I had always seen Abuja as a politician’s paradise where they invest all their loot and indirectly drive up the cost of everything. The common man is always trying to get a piece of the loot through inflated prices which spread across all spheres of life in Abuja. I was a bit skeptical at first, but I vowed to make it fun for myself and sniff out all the “actions”. I noticed a lot of eatries which catered to the “wanna-be” ajebos and O.Is (okuko igbo) trying to form class & stuff like that. I was a bit turned off because I kept on thinking of how I was going to live off junk food, coupled with the fact that it was American-inspired cuisine made by Nigerians? Hell…NO!!! It made me imagine a Chinese chef cooking bitterleaf soup (wat da freak would it taste like?). Anyways I resurrected the philosophy that helped me survive and savor the taste of Rio de Janeiro, Brazil, which was eat anything appealing to the eyes & nose. From the tastiest beef “e’rythang” to sugar cane juice and crisp fried cassava. I decided to do the same in Abuja, ditch all those ajekpako spots and find all the local flavors and to my delight, here’s a few list of what I think is “da ish” in this city:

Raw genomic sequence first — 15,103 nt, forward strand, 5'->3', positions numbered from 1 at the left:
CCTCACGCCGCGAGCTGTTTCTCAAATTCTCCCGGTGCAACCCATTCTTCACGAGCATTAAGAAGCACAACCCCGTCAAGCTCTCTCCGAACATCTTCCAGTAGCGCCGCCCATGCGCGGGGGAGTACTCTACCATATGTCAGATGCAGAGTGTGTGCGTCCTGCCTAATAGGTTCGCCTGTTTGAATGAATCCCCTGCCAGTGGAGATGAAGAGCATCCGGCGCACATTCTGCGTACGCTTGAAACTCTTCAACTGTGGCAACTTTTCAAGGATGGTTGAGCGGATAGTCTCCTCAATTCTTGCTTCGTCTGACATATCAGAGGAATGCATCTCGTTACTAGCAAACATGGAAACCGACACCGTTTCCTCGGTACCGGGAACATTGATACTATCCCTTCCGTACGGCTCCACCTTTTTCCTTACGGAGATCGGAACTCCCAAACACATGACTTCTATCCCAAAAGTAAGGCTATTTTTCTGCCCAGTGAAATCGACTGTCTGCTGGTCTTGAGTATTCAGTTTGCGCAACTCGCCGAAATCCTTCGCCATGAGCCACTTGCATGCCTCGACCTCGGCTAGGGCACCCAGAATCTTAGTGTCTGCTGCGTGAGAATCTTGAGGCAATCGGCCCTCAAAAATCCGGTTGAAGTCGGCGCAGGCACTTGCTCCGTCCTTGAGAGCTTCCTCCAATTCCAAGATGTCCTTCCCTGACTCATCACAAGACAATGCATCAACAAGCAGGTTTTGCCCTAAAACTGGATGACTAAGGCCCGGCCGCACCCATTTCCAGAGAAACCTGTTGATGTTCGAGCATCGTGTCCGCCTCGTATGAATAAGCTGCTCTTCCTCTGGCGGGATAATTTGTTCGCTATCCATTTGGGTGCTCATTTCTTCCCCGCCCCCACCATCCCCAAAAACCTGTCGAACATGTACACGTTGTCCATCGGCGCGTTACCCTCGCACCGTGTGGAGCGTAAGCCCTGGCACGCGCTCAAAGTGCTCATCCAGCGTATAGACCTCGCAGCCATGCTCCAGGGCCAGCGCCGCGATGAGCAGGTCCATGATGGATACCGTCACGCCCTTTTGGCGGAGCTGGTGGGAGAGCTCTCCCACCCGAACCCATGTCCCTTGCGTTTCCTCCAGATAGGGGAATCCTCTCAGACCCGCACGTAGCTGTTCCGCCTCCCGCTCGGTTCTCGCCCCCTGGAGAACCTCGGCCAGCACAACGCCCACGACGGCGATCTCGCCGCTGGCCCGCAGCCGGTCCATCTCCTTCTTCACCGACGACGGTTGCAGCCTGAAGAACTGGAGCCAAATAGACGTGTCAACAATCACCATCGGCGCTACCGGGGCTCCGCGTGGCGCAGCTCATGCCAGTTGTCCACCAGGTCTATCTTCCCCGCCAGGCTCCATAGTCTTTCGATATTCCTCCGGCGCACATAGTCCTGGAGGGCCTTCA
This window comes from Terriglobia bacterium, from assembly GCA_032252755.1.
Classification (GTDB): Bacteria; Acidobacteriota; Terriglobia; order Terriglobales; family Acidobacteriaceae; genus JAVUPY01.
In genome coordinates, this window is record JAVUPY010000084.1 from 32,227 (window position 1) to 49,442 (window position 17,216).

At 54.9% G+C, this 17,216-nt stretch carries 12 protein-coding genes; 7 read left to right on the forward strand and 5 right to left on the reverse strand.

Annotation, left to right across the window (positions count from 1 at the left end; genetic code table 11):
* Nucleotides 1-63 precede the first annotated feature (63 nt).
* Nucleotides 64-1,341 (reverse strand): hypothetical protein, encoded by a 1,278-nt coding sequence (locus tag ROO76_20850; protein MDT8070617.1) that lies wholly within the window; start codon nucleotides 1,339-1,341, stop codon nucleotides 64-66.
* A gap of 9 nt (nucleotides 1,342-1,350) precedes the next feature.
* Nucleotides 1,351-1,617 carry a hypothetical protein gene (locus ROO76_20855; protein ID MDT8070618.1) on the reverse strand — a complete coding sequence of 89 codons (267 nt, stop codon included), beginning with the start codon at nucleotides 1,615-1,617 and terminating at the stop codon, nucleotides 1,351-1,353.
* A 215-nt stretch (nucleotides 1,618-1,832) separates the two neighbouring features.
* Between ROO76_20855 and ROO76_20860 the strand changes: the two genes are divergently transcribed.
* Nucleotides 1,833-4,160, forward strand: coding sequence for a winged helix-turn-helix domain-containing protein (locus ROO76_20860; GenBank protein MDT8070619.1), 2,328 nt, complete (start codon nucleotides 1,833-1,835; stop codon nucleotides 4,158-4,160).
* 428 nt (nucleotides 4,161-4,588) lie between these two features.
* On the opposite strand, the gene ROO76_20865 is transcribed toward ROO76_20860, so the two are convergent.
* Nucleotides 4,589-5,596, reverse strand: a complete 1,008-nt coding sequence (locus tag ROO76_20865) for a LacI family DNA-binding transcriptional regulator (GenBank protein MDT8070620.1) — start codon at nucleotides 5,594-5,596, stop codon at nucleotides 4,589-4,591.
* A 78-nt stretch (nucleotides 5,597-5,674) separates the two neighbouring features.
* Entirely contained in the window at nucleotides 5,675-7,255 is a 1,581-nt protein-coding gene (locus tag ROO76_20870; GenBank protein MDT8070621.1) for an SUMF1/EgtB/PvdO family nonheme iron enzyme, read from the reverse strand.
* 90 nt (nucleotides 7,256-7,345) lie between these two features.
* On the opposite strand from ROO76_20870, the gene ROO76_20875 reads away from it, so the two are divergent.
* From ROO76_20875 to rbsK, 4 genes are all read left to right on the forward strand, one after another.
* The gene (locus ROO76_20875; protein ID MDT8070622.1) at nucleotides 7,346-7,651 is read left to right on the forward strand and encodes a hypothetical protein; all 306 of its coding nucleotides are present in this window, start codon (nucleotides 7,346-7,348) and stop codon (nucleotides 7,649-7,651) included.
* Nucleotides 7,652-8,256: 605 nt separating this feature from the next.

1) Quality Link Garden located in Wuse Zone 7 opposite NAFDAC. This garden is “world famous” for being the home of protein orgy & the most heavenly chunk of cowtail ever cooked in human history. I can’t bear witness to how its cooked down to that fall-off-the-bone consistency but I suspect it simmers & stews all day in its natural juices amped with local spices like uda & utazi. Its 2 super-sized chunks of meat wit 1 kpomo so tender that you may bite your finger in the process (yes finger, no cutlery allowed except an oversize spoon to sip that steaming broth with all the goodness infused in it. Wash it down with your favorite beer or chilled palmwine on set & I guarantee you MAXIMUM SATISFACTION. Needless to say this garden helped me put on 5-7kg during my service year, lol 😉